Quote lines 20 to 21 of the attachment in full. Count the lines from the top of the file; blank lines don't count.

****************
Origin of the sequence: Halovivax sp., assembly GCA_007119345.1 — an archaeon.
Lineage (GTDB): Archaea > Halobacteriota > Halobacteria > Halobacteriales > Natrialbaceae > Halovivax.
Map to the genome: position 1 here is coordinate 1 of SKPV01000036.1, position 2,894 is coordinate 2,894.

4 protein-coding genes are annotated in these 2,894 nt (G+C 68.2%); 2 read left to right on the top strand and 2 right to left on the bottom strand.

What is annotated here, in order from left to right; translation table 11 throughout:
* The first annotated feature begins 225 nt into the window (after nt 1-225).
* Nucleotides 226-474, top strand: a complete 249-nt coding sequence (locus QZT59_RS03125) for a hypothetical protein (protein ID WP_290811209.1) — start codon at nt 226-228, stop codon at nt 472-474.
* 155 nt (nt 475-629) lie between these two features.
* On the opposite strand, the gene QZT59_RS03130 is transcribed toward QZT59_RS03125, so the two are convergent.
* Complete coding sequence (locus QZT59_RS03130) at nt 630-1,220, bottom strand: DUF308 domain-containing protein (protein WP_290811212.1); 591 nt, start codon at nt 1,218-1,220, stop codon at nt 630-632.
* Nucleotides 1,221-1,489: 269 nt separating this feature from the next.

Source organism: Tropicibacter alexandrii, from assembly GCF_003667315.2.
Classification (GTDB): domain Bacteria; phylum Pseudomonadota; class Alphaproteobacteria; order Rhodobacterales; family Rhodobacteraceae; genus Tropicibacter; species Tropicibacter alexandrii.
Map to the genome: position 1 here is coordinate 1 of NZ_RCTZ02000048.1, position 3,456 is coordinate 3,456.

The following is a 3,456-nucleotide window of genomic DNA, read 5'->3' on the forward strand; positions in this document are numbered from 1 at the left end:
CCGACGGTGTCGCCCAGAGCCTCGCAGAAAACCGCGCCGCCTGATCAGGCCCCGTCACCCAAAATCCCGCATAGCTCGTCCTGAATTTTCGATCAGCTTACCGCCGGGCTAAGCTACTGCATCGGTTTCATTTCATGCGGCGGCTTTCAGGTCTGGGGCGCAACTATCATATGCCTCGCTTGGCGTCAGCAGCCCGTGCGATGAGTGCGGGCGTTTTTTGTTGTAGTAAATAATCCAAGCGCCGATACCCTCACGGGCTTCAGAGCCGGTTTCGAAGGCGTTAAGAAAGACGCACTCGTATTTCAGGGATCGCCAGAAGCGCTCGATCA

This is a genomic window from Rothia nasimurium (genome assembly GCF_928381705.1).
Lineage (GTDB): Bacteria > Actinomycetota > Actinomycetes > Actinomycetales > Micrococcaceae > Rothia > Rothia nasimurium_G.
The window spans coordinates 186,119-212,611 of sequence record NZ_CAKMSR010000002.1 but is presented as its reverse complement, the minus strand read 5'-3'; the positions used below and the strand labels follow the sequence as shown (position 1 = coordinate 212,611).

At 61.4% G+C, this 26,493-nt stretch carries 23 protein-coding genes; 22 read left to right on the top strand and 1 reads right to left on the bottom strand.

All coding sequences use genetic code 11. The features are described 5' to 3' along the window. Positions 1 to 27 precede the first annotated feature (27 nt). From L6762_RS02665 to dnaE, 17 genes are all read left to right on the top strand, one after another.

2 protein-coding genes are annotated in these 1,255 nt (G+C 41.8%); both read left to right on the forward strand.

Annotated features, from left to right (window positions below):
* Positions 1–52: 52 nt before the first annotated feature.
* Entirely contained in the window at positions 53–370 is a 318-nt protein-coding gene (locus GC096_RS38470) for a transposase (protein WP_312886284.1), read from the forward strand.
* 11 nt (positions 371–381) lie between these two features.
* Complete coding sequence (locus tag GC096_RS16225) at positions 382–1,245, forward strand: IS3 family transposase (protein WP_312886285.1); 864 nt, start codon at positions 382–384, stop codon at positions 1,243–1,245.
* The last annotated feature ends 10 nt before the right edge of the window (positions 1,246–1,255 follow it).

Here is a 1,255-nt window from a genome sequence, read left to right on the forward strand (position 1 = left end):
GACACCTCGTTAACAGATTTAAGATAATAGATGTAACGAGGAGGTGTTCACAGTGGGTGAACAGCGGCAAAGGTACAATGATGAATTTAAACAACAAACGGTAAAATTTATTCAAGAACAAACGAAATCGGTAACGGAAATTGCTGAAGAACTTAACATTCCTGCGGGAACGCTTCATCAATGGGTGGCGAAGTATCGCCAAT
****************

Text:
At 61.4% G+C, this 26,493-nt stretch carries 23 protein-coding genes; 22 read left to right on the top strand and 1 reads right to left on the bottom strand.

All coding sequences use genetic code 11. The features are described 5' to 3' along the window. Positions 1 to 27 precede the first annotated feature (27 nt). From L6762_RS02665 to dnaE, 17 genes are all read left to right on the top strand, one after another.